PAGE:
Justice not served
October 2, 2020
Last week, the charging decision against the officers involved in the no-knock warrant that took Breonna Taylor’s life – shot in her own home by Louisville police – resulted in zero charges related to her death. It left her family and community without any form of accountability against her killers after six months of waiting.This week, a judge gave Kentucky’s Attorney General Daniel Cameron until today to release tapes of that grand jury’s proceedings, after signs that no homicide charges had been suggested to the grand jurors. Predictably, he’s stalling.
Releasing these tapes, particularly in the context of a historically racist system, is the right decision. Let us break this down with some particularly key factors – and then you can learn more here.Let’s start with the grand jury system.
Grand juries are supposed to protect defendants and act as a check on prosecutors. They’re in the Constitution. But modern grand juries don’t let anyone but the jurors and the prosecutor inside. This secrecy can allow prosecutors to bend the evidence in favor of a desired outcome. In cases like Breonna Taylor’s, it obliterates community trust and reinforces America’s two-tiered legal system: One where Black and Brown people are easy to indict, while cops and the well-connected are easy to let off.
That takes us to the issue of prosecutors. Many prosecutors around the nation have a toxic, co-dependent relationship with police. They’re more than just institutional allies in law enforcement; they’re often partners in the police’s crimes. A prosecutor’s incentive is often to protect the officers they work with over the people they serve. The unending list of Black people killed by police without repercussions – Michael Brown, Eric Garner, Tamir Rice, now Breonna Taylor – speaks to this issue’s dangerous persistence.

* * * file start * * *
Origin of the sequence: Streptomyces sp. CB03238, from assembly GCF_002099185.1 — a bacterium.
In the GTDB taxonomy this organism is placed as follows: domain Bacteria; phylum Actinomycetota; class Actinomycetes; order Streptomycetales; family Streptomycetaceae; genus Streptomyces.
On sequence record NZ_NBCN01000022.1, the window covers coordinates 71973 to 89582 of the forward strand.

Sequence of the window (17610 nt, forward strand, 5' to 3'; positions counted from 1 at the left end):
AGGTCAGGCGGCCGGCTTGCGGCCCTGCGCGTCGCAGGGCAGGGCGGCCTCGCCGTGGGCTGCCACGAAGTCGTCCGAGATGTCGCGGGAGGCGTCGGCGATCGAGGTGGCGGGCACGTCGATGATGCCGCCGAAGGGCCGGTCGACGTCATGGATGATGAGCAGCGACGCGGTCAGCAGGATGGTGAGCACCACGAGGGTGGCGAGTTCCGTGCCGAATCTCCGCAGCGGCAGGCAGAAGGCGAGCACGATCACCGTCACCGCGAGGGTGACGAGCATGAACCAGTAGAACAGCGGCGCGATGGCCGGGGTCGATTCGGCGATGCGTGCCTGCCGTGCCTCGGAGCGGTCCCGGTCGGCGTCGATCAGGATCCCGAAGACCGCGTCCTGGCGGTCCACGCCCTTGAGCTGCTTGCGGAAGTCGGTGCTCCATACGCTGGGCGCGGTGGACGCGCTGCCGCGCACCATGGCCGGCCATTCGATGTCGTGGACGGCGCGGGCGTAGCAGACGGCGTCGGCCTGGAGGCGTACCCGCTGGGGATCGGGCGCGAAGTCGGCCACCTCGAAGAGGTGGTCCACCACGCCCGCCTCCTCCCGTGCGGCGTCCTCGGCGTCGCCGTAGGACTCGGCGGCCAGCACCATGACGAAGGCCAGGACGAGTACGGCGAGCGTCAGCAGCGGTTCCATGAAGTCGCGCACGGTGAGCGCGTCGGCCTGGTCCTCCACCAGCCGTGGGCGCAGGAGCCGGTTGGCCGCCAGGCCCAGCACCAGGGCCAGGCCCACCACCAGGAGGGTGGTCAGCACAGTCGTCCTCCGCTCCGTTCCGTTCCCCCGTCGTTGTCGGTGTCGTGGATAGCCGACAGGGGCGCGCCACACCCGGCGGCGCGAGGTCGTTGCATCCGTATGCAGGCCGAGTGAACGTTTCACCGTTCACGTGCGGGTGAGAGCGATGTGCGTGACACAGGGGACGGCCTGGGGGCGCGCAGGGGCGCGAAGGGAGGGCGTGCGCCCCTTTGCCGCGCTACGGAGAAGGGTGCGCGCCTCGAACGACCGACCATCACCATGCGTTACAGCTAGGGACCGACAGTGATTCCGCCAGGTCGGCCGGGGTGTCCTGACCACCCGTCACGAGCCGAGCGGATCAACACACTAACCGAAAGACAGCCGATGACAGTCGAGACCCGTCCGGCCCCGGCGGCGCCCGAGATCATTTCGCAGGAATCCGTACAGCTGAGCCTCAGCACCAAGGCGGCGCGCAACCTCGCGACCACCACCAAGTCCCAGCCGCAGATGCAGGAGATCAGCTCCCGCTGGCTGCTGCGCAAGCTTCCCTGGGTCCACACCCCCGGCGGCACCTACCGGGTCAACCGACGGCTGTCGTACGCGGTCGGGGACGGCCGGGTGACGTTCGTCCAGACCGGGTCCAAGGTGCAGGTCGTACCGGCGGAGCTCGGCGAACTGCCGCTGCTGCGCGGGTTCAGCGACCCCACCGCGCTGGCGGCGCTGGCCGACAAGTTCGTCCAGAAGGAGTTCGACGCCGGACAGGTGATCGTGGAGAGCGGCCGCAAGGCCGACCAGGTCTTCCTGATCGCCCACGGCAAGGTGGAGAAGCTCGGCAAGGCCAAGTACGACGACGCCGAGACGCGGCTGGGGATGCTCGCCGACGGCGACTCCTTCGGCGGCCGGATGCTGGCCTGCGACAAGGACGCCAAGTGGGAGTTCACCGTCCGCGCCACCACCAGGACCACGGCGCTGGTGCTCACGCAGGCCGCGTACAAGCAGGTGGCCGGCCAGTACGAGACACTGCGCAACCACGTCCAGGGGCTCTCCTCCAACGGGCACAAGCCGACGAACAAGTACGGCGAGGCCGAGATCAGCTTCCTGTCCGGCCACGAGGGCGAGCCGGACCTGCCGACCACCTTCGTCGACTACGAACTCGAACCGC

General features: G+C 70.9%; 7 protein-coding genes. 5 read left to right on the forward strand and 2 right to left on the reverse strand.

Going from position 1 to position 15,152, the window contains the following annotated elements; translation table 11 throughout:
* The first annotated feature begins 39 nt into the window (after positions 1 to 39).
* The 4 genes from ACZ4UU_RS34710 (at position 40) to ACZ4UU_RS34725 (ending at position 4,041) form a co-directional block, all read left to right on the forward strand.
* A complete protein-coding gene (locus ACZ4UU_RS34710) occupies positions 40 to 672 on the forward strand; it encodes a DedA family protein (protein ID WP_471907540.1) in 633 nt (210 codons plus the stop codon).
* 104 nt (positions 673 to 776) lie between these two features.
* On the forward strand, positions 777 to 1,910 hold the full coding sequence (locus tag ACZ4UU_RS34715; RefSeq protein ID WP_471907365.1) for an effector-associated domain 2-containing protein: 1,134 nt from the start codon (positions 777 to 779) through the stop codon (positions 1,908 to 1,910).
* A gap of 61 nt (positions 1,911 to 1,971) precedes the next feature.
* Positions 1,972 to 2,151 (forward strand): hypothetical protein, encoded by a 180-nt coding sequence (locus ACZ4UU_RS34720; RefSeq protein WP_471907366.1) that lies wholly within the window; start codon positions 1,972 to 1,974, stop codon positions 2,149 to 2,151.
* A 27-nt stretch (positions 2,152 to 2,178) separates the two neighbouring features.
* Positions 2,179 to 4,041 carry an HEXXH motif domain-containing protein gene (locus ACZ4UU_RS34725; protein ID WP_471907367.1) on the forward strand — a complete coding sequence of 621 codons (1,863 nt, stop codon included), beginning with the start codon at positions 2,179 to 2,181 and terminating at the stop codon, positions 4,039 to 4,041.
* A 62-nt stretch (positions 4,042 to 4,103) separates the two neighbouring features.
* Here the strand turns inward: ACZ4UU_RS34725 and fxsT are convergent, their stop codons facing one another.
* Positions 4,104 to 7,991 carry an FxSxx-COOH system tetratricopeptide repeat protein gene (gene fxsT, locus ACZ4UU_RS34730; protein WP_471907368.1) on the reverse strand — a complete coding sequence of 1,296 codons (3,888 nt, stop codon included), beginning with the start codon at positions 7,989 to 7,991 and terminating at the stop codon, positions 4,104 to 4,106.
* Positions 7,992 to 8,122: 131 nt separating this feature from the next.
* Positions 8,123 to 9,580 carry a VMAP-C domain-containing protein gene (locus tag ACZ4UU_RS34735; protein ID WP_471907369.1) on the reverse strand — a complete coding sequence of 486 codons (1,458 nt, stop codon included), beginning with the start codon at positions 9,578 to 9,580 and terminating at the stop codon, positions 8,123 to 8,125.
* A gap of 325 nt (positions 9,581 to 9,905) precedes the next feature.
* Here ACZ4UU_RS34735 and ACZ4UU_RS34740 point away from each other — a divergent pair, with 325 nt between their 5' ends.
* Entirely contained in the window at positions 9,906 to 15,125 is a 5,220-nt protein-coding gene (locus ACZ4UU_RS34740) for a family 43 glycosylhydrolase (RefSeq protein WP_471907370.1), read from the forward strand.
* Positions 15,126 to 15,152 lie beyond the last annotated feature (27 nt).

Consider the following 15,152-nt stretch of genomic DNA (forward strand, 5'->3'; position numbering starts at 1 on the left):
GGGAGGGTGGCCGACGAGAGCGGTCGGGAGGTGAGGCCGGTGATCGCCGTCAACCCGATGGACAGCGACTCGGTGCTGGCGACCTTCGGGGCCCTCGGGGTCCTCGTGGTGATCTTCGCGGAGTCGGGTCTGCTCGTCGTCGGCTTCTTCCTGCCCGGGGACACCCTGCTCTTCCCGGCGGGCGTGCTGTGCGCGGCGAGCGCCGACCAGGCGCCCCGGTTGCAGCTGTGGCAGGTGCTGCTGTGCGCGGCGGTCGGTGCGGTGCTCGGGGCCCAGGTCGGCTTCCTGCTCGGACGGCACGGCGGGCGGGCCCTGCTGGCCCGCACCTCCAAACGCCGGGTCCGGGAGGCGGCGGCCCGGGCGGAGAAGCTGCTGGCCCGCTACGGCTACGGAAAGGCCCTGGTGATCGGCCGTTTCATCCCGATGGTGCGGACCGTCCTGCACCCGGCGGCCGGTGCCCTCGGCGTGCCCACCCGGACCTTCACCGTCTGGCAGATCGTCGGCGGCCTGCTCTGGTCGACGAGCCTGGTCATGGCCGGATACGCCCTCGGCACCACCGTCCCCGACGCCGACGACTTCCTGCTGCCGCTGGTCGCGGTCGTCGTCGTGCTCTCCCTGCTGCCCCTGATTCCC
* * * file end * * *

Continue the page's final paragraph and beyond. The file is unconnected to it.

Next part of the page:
Casey, police, like anyone else, don’t deserve secret due process. And prosecutors like AG Cameron have a hard time judging them objectively within that process when they are so inextricably linked. Structural changes can and must be made, including by conscientious prosecutors themselves. Please learn more here.
The decision that came down from the grand jury last week was not accountability and not close to justice. Justice would have been LMPD officers never shooting Breonna Taylor in the first place.
Instead, what has unfolded is a continuation of a racist institution that has targeted and killed Black people for centuries. It shouldn’t take a national outcry for the public to know what really happened in the case against Breonna Taylor’s killers. So as we wait for the tapes to be released, we’ll continue to fight alongside the members of the Louisville community and the larger movement until power and resources shift away from policing and prosecution that regularly terrorizes our communities and the lives of those that we love – and we thank you for being with us in this work.
Until justice is realized,
Senior Staff Attorney, ACLU